27 October 2021

Drug decriminalisation could make the ACT a 'target for organised crime', AFP Commissioner says

| Lottie Twyford
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AFP Commissioner Reece Kershaw

AFP Commissioner Reece Kershaw told a Senate Estimates committee the ACT could become a target for organised crime if drugs were decriminalised. Photo: Screenshot.

A proposal to decriminalise various amounts of drugs including cocaine, heroin, acid and MDMA would mean police are “busier” and could see the ACT become a target for organised crime, a parliamentary committee has been told this week.

Speaking at a Senate Legal and Constitutional Affairs committee earlier this week, Australian Federal Police Commissioner Reece Kershaw said the experience of overseas jurisdictions had shown there were many consequences to the decriminalisation of the drugs, including ‘narco-tourism’.

Under the current proposal from ACT Labor backbencher Michael Pettersson, people would not face criminal sanctions for possessing small amounts of certain drugs.

Instead, people caught with drugs for personal possession would only receive a fine and be diverted to a health program.

Currently, a person could be sentenced to two years in jail for the offence.

Mr Pettersson has previously said “the criminal justice system isn’t the deterrent we think it is”, given that after 100 years of prohibition, drugs usage rates have not gone down.

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Commissioner Kershaw said the AFP would continue to give ACT Policing advice about the “unforeseen consequences” if the bill came into effect.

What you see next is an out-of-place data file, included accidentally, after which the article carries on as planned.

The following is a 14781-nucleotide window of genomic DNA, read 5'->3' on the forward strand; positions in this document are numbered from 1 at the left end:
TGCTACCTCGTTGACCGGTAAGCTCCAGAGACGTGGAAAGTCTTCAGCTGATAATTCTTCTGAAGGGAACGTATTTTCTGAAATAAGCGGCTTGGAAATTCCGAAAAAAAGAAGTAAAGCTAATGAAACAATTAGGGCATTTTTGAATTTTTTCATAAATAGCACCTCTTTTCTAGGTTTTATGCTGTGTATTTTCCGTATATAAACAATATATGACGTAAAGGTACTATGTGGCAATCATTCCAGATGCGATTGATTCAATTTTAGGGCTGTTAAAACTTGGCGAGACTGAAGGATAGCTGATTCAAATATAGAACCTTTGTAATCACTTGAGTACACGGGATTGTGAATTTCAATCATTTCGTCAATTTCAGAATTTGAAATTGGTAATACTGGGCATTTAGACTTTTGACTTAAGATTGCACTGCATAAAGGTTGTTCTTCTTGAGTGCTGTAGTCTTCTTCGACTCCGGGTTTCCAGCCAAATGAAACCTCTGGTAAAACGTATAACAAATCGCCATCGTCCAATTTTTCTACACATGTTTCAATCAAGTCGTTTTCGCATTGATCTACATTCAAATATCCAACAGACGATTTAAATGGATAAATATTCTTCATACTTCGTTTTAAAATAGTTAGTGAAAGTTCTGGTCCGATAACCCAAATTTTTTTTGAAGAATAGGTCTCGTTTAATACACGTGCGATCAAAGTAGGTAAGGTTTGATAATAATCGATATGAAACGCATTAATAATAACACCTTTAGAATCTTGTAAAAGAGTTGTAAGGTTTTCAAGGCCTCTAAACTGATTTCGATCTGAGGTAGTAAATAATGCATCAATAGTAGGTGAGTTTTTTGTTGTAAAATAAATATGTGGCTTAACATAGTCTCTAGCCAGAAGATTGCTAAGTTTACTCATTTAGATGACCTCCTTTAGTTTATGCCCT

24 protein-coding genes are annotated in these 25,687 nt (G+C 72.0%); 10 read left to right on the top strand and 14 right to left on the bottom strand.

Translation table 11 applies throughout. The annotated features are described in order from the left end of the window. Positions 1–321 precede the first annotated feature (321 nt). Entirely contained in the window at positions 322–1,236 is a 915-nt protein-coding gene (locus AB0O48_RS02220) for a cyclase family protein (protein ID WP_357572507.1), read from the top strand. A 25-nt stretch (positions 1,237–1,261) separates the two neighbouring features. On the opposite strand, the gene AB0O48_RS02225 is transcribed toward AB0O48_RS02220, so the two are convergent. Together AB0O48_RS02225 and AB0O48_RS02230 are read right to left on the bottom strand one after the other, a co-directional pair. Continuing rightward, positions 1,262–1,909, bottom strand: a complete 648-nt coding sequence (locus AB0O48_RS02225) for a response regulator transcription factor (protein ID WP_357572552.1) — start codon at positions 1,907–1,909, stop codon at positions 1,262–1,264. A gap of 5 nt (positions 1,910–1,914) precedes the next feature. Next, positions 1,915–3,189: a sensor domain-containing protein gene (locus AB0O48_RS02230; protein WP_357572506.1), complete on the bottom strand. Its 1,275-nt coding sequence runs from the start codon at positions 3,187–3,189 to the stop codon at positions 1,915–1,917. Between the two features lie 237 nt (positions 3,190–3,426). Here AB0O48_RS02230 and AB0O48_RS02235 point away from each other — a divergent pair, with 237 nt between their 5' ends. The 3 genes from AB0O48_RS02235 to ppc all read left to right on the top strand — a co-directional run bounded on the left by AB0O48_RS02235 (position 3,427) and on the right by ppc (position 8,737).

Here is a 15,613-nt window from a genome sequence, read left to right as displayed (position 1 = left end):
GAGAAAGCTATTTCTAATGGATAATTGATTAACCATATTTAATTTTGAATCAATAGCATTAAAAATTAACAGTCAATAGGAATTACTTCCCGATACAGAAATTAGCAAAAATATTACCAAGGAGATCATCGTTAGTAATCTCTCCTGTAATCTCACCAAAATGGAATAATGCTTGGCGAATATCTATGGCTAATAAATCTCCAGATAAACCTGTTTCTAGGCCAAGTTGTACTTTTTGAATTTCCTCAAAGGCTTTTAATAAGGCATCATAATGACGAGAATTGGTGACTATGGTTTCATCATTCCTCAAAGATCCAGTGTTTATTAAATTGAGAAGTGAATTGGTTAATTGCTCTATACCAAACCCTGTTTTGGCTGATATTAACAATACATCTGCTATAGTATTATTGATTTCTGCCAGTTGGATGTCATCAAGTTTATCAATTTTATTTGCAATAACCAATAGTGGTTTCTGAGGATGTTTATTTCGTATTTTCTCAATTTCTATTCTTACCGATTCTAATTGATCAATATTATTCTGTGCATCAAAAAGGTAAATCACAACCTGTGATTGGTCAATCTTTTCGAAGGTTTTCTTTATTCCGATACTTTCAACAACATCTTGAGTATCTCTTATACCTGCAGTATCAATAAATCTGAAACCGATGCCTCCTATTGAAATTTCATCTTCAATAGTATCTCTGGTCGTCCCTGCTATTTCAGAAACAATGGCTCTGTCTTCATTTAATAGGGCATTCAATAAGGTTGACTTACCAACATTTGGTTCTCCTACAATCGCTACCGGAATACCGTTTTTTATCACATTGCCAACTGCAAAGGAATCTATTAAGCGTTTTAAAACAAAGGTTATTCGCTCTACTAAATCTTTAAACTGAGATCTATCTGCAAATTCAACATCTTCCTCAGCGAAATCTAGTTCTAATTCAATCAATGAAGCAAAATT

“It’s going to mean organised crime will want to target this community; in particular, because they can move their product quite easily,” he said.

“It just makes it more difficult for us to combat the rise of cocaine, methamphetamine and heroin use, and they’re not recreational drugs.”

Commissioner Kershaw said community safety and driving offences should also be taken into account.

ACT Liberal Senator Zed Seselja said he found the idea of these drugs being decriminalised “incredibly distressing” and “the last thing our city needs”.

Former MLA and Leader of the Belco Party Bill Stefaniak previously came under fire for revealing his own drug use. Photo: File.

Commissioner Kershaw’s comments also came to the attention of former Canberra Liberals Attorney-General and current leader of the Belco Party, Bill Stefaniak.

Mr Stefaniak urged the Assembly not to decriminalise drugs but divert a person possessing small quantities of illicit drugs to a rehabilitation program in the first instance.

He also called on the ACT Government to conduct a “significant education campaign” on the harm of drug use.

Mr Stefaniak’s son was killed in a car accident in 2018 where the driver was drug-affected at the time.

He’s previously come under fire for making an admission of prior drug use to the drug decriminalisation bill inquiry in July.

Michael Pettersson

Labor backbencher Michael Pettersson introduced a bill to decriminalise various amounts of drugs. Photo: Dominic Giannini.

In its submission to the bill in June, ACT Policing said while they supported the principle of the proposal, they were concerned about the proposed threshold limits for some of the drugs and said further clarification, including around operational difficulties, was needed.

They also said drug trafficking could be an unintended consequence of the bill.

The full scope of Mr Pettersson’s proposal is still being determined as it is going through Assembly committees.

It will likely be presented to the Assembly at the end of this year. It would be the first of its kind in any jurisdiction in Australia.

Mr Pettersson also introduced the bill that legalised cannabis possession in the ACT which came into effect last year.

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If Mr Kershaw sees drug use as basically a criminal act would he not have all police regularly tested for drug use, by an independent body? And would he not suggest, even insist, that many others, including politicians, be so tested?